Coronavirus unemployment expansion could become disincentive to go back to work: Experts

(USA Features) A number of economists are coming to view the dramatic expansion of unemployment benefits contained in the recently-passed $2.2 trillion coronavirus relief measure as counterproductive.

In particular, experts believe that the expansion will become a disincentive for Americans to return to work, even as several corporations are expanding now and hiring despite mandatory business closures tied to COVID-19.

“Overly generous unemployment insurance benefits, combined with the risks inherent in going out to work right now, really do produce a disincentive to reenter employment,” the Cato Institute’s Ryan Bourne told the Washington Examiner.

“That harms our near-term adjustment to the crisis, not just the pathway to normality once lockdowns are relaxed,” he added.

“Companies such as Amazon, CVS, supermarkets, and other delivery firms are actively hiring thousands of workers right now in light of increased demand,” the economist noted further, the Examiner reported. “An unemployment insurance system that’s undergirded by more generous support than previous market wages reduces the willing supply of workers for these firms.”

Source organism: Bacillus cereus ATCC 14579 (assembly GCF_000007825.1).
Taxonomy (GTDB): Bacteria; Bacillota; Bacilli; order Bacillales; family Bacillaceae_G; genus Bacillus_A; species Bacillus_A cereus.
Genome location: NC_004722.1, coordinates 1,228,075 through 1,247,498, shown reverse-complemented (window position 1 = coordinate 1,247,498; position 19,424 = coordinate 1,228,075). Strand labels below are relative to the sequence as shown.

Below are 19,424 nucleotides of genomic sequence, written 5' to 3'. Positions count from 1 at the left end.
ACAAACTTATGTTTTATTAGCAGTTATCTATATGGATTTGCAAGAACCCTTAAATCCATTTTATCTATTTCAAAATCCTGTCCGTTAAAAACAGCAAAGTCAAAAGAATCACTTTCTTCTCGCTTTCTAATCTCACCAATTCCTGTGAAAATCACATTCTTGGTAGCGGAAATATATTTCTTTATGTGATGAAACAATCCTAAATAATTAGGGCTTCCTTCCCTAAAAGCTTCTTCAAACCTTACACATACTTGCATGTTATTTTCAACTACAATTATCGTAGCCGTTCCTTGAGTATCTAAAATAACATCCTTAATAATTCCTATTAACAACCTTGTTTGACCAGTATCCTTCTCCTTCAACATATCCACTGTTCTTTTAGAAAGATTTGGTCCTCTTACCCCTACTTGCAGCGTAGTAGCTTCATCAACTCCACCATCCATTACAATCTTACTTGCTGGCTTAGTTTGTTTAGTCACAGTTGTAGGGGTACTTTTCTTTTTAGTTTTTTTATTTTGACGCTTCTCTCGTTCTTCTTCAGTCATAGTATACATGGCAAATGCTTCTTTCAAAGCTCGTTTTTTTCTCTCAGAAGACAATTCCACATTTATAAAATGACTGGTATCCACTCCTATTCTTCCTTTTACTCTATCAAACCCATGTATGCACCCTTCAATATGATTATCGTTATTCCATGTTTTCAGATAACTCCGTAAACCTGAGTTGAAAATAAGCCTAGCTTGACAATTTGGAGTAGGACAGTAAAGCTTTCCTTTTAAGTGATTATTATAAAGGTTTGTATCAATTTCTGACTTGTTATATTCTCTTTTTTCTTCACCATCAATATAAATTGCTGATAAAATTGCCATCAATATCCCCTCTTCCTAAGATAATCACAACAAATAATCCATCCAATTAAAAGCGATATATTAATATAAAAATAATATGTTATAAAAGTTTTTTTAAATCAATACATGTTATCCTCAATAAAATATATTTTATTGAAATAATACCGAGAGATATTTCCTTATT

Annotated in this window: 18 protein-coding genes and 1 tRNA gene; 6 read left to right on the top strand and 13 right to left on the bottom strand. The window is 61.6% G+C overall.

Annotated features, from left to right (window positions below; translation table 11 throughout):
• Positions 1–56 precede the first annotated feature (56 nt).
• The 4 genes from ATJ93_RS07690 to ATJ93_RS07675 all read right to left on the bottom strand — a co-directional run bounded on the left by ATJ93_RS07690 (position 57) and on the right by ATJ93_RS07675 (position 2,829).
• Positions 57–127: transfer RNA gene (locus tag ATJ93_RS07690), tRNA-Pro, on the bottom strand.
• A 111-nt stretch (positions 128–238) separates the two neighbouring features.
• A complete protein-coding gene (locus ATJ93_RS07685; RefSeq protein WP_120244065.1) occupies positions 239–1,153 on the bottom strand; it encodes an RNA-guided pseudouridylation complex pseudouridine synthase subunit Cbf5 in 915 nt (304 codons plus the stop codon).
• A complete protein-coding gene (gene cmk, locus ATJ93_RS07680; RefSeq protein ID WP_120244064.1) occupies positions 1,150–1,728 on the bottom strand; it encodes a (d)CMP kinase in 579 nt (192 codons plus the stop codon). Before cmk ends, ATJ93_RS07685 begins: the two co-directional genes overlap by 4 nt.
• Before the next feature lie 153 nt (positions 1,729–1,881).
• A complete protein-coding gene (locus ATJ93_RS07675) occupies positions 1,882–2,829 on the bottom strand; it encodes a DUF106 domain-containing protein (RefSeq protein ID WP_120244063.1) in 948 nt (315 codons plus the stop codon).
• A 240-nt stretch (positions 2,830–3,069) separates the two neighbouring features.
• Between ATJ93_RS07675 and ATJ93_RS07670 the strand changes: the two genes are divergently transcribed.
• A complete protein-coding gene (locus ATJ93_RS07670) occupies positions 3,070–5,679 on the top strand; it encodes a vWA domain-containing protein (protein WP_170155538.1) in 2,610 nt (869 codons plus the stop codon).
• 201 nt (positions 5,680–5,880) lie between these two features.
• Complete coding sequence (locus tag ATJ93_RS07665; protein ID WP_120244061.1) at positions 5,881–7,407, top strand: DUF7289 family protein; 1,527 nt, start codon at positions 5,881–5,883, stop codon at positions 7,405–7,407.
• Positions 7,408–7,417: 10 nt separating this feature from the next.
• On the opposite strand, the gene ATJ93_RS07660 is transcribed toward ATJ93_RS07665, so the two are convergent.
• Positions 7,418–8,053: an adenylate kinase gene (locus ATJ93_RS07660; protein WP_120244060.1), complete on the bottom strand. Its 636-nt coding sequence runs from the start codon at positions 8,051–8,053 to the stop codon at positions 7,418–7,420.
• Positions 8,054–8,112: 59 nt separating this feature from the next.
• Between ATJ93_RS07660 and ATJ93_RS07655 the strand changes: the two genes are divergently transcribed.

The news site also reported that some newly unemployed workers are actually seeing large pay raises thanks to coronavirus relief, meaning they are making more receiving unemployment benefits than they earning in take-home pay.

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“My last paycheck for Hobby Lobby for two weeks was about $1,000,” one former Hobby Lobby staffer told The Dispatch. “And I’m looking at the stimulus plus unemployment, all this. And it’s almost $1,000 a week if my calculations are right. So, I’m getting a pay raise by being unemployed, if everything comes through like I expect it to.”

The New York Department of Labor, meanwhile, notes that a worker who normally earns $36,000 a year, is now eligible for weekly unemployment benefits of $946.

That works out to about $49,000 a year, or a $13,000-per-year raise.

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Of course, the benefits contained in the coronavirus relief bill only last for four months. But what if Congress attempts to increase benefits, thereby prolonging them — as Democrats are already contemplating?

That would mean the economic recovery would take longer, most likely, as more workers stayed out of the workforce to collect unemployment benefits, economists say.

But we’re not at that point just yet, say others.

“The structuring of unemployment insurance in the [coronavirus relief bill] definitely isn’t ideal, but it also probably isn’t too big of a concern in the immediate term,” the R Street Institute’s Jonathan Bydlak told the Examiner.

“I don’t think we’ll see many workers changing their preference for work based on benefits that they expect to be temporary, which makes us unlikely to see a long-term deterrent to work,” he concluded. “Of course, we should look out for and oppose any effort to extend this aid past the point of immediate crisis.”

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